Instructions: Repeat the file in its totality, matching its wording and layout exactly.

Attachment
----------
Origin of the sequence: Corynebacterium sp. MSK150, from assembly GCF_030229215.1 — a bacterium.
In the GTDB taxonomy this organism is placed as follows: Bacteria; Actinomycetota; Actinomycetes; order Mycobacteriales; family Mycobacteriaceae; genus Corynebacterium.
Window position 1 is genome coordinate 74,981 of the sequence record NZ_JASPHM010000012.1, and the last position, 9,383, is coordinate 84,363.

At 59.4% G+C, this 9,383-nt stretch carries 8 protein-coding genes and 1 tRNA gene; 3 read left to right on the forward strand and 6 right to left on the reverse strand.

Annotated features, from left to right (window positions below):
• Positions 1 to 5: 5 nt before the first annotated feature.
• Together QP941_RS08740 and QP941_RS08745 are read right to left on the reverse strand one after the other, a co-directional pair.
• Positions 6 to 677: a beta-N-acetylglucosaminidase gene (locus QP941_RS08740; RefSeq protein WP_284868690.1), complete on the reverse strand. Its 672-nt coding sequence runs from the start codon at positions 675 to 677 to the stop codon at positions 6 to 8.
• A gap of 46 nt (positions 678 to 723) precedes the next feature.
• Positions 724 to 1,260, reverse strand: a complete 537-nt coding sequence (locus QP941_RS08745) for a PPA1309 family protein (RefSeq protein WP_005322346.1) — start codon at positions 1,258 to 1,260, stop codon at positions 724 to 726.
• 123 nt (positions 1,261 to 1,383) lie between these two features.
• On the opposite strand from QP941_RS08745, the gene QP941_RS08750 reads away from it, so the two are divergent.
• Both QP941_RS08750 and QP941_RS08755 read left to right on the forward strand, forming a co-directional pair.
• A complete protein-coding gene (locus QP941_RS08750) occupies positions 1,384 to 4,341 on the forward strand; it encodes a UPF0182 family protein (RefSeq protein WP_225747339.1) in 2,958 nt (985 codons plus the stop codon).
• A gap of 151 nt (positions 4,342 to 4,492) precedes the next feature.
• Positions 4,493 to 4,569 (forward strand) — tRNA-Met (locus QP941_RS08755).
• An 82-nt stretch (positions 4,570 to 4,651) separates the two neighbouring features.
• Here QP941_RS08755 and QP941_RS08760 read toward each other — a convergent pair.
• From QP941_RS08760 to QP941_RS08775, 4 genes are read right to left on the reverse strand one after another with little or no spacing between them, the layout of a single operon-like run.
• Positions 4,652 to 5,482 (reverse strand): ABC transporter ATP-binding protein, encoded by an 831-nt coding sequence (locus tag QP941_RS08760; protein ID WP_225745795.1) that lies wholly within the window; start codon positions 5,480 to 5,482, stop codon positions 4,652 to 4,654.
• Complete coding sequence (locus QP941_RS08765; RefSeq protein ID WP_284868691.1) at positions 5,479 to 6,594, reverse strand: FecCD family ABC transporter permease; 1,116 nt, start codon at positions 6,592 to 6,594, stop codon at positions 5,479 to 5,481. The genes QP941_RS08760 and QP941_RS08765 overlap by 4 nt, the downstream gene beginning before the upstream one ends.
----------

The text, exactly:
Origin of the sequence: Corynebacterium sp. MSK150, from assembly GCF_030229215.1 — a bacterium.
In the GTDB taxonomy this organism is placed as follows: Bacteria; Actinomycetota; Actinomycetes; order Mycobacteriales; family Mycobacteriaceae; genus Corynebacterium.
Window position 1 is genome coordinate 74,981 of the sequence record NZ_JASPHM010000012.1, and the last position, 9,383, is coordinate 84,363.

At 59.4% G+C, this 9,383-nt stretch carries 8 protein-coding genes and 1 tRNA gene; 3 read left to right on the forward strand and 6 right to left on the reverse strand.

Annotated features, from left to right (window positions below):
• Positions 1 to 5: 5 nt before the first annotated feature.
• Together QP941_RS08740 and QP941_RS08745 are read right to left on the reverse strand one after the other, a co-directional pair.
• Positions 6 to 677: a beta-N-acetylglucosaminidase gene (locus QP941_RS08740; RefSeq protein WP_284868690.1), complete on the reverse strand. Its 672-nt coding sequence runs from the start codon at positions 675 to 677 to the stop codon at positions 6 to 8.
• A gap of 46 nt (positions 678 to 723) precedes the next feature.
• Positions 724 to 1,260, reverse strand: a complete 537-nt coding sequence (locus QP941_RS08745) for a PPA1309 family protein (RefSeq protein WP_005322346.1) — start codon at positions 1,258 to 1,260, stop codon at positions 724 to 726.
• 123 nt (positions 1,261 to 1,383) lie between these two features.
• On the opposite strand from QP941_RS08745, the gene QP941_RS08750 reads away from it, so the two are divergent.
• Both QP941_RS08750 and QP941_RS08755 read left to right on the forward strand, forming a co-directional pair.
• A complete protein-coding gene (locus QP941_RS08750) occupies positions 1,384 to 4,341 on the forward strand; it encodes a UPF0182 family protein (RefSeq protein WP_225747339.1) in 2,958 nt (985 codons plus the stop codon).
• A gap of 151 nt (positions 4,342 to 4,492) precedes the next feature.
• Positions 4,493 to 4,569 (forward strand) — tRNA-Met (locus QP941_RS08755).
• An 82-nt stretch (positions 4,570 to 4,651) separates the two neighbouring features.
• Here QP941_RS08755 and QP941_RS08760 read toward each other — a convergent pair.
• From QP941_RS08760 to QP941_RS08775, 4 genes are read right to left on the reverse strand one after another with little or no spacing between them, the layout of a single operon-like run.
• Positions 4,652 to 5,482 (reverse strand): ABC transporter ATP-binding protein, encoded by an 831-nt coding sequence (locus tag QP941_RS08760; protein ID WP_225745795.1) that lies wholly within the window; start codon positions 5,480 to 5,482, stop codon positions 4,652 to 4,654.
• Complete coding sequence (locus QP941_RS08765; RefSeq protein ID WP_284868691.1) at positions 5,479 to 6,594, reverse strand: FecCD family ABC transporter permease; 1,116 nt, start codon at positions 6,592 to 6,594, stop codon at positions 5,479 to 5,481. The genes QP941_RS08760 and QP941_RS08765 overlap by 4 nt, the downstream gene beginning before the upstream one ends.